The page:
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Space Science

Record-Breaking Galaxy Found In Deep Hubble Image 196

Posted by samzenpus
from the old-neighborhood dept.
The Bad Astronomer writes "Astronomers using Hubble Space Telescope have found a galaxy at the very edge of the Universe: the light from this far-flung object has been traveling a whopping 13.1 billion years to get here! The galaxy appears as a non-descript dot in the infrared Hubble Ultra Deep Field taken using the Wide Field Camera 3, but a spectrum taken using a ground-based telescope confirms that we're seeing this object as it was a mere 600 million years after the Big Bang itself."
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Record-Breaking Galaxy Found In Deep Hubble Image

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  • Does it still exist? (Score:5, Interesting)

    by Dyinobal (1427207) on Wednesday October 20, 2010 @10:10PM (#33969536)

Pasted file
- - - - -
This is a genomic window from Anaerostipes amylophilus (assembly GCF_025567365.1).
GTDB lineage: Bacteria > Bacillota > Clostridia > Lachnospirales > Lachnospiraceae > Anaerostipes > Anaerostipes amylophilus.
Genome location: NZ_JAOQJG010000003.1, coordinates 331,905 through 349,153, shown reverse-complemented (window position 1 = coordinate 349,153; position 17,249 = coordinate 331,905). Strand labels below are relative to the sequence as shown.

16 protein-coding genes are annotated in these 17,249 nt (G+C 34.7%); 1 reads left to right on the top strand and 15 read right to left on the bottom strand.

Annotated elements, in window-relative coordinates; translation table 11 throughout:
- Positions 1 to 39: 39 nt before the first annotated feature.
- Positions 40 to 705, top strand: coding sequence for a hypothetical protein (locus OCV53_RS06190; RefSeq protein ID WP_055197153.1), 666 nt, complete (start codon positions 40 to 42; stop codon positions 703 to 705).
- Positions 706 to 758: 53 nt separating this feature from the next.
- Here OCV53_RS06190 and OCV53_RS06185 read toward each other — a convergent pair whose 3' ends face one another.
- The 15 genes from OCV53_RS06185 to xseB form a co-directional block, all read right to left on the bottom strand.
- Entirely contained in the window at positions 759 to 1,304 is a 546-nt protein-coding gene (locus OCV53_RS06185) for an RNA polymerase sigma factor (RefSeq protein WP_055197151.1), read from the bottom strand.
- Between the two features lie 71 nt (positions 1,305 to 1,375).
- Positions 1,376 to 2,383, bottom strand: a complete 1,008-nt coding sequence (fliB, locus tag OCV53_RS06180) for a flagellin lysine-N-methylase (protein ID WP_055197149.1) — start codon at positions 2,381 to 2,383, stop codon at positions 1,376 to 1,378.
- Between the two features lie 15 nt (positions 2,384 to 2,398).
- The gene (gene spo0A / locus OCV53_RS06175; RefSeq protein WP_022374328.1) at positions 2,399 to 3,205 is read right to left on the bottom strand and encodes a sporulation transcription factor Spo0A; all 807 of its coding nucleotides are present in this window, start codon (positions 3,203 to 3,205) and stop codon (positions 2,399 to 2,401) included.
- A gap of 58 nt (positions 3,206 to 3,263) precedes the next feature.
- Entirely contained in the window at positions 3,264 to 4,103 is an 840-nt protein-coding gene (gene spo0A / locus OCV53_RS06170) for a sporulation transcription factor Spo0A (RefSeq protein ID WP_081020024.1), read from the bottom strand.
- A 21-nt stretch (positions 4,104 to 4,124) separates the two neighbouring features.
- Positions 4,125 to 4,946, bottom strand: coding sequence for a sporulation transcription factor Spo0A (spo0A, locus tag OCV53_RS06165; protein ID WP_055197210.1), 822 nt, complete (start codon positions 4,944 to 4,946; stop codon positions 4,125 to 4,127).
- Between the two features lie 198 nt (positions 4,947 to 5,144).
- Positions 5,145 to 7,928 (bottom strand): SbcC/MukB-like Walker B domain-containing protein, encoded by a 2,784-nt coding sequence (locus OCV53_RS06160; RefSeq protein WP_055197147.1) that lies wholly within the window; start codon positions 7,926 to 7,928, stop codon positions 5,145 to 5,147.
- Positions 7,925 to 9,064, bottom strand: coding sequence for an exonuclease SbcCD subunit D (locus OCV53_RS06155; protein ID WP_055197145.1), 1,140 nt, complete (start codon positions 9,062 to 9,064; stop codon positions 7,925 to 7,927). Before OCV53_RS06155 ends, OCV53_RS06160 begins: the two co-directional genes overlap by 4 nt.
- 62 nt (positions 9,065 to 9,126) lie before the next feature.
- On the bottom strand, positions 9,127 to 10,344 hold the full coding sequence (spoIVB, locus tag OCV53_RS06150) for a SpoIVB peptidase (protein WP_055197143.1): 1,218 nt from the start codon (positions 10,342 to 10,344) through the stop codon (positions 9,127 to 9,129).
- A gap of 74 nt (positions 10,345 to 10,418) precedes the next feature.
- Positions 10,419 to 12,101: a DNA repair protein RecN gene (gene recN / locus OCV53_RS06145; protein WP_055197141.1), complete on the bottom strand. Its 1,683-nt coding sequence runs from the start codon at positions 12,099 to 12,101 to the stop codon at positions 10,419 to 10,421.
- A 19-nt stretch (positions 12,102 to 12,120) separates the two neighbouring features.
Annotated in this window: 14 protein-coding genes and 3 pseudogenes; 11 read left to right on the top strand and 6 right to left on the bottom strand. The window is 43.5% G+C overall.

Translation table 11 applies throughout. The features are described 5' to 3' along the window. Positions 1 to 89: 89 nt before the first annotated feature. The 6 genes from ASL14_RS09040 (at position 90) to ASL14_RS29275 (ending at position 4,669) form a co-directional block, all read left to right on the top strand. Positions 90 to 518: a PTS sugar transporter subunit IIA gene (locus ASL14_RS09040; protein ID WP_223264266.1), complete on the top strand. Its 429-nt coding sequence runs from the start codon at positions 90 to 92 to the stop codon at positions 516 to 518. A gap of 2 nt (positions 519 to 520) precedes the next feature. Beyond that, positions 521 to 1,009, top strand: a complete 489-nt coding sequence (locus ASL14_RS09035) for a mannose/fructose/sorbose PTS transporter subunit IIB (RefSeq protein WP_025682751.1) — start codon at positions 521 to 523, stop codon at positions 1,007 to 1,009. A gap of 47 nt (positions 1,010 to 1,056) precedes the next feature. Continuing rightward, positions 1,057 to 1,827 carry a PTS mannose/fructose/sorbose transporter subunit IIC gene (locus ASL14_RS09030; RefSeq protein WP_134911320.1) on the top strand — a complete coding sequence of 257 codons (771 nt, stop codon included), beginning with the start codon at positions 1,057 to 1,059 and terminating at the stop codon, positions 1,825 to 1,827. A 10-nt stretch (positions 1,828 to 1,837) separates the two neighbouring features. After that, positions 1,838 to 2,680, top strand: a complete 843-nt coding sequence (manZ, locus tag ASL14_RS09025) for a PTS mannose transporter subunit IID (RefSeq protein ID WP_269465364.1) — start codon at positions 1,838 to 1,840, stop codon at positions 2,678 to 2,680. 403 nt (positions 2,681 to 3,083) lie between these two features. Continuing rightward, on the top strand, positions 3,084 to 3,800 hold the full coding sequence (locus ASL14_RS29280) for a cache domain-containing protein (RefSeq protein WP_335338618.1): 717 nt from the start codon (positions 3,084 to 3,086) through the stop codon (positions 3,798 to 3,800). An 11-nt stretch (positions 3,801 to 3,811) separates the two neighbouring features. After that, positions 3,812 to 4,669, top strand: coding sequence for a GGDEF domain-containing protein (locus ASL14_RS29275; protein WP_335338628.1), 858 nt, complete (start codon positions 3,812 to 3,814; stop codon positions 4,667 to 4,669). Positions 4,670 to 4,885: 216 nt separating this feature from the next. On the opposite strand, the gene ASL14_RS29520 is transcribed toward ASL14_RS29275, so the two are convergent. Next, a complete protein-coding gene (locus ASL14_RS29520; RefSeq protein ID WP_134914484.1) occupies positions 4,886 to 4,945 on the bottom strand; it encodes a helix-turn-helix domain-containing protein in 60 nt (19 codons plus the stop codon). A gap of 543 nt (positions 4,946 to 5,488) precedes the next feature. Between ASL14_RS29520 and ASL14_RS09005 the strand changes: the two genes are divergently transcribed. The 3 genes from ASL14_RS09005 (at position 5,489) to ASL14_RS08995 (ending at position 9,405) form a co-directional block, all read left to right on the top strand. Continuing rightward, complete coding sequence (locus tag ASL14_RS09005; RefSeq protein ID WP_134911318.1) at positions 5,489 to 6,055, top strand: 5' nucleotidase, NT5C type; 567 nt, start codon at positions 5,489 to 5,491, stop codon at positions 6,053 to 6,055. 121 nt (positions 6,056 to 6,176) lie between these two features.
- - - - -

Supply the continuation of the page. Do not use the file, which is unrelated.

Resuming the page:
So does it still exist? Considering how far the light is traveling to get here, is there any way to determine if the galaxy is even still there? Then again I don't imagine they just disappear but I dunno it could be suffering heat death and all the stars burning out.
  • Record breaking (Score:3, Interesting)

    by DavMz (1652411) on Wednesday October 20, 2010 @10:32PM (#33969640)

    I am not sure it is a record-breaking galaxy, but Hubble is definitely a record-breaking telescope!

  • by atfrase (879806) on Wednesday October 20, 2010 @10:45PM (#33969708)

    I think there's a maximum length after which a galaxy cannot exist; diminishing element returns from supernovae. Unfortunately I'm not sure how long it is, but it's much longer than 13 billion years; individual red dwarves can last for hundreds of billions of years. As for merger with other galaxies or destruction by a supermassive black hole though, its anyone's guess.

    If the universe is under 15 billions years old, how do we know red dwarves can last 100 billion years?

  • by PinkyGigglebrain (730753) on Wednesday October 20, 2010 @11:34PM (#33969940)
    Here is an interesting twist for you.

    What if that blob of a gallaxy is is really the Milkyway when it was very young and the light we are seeing has in fact traveled around the curve of the Universe so we can see it now the way it was then.

    We only have to wait 13.1 billion years to see if it evolves into what we see locally now.
  • by Just_Say_Duhhh (1318603) on Thursday October 21, 2010 @12:05AM (#33970122)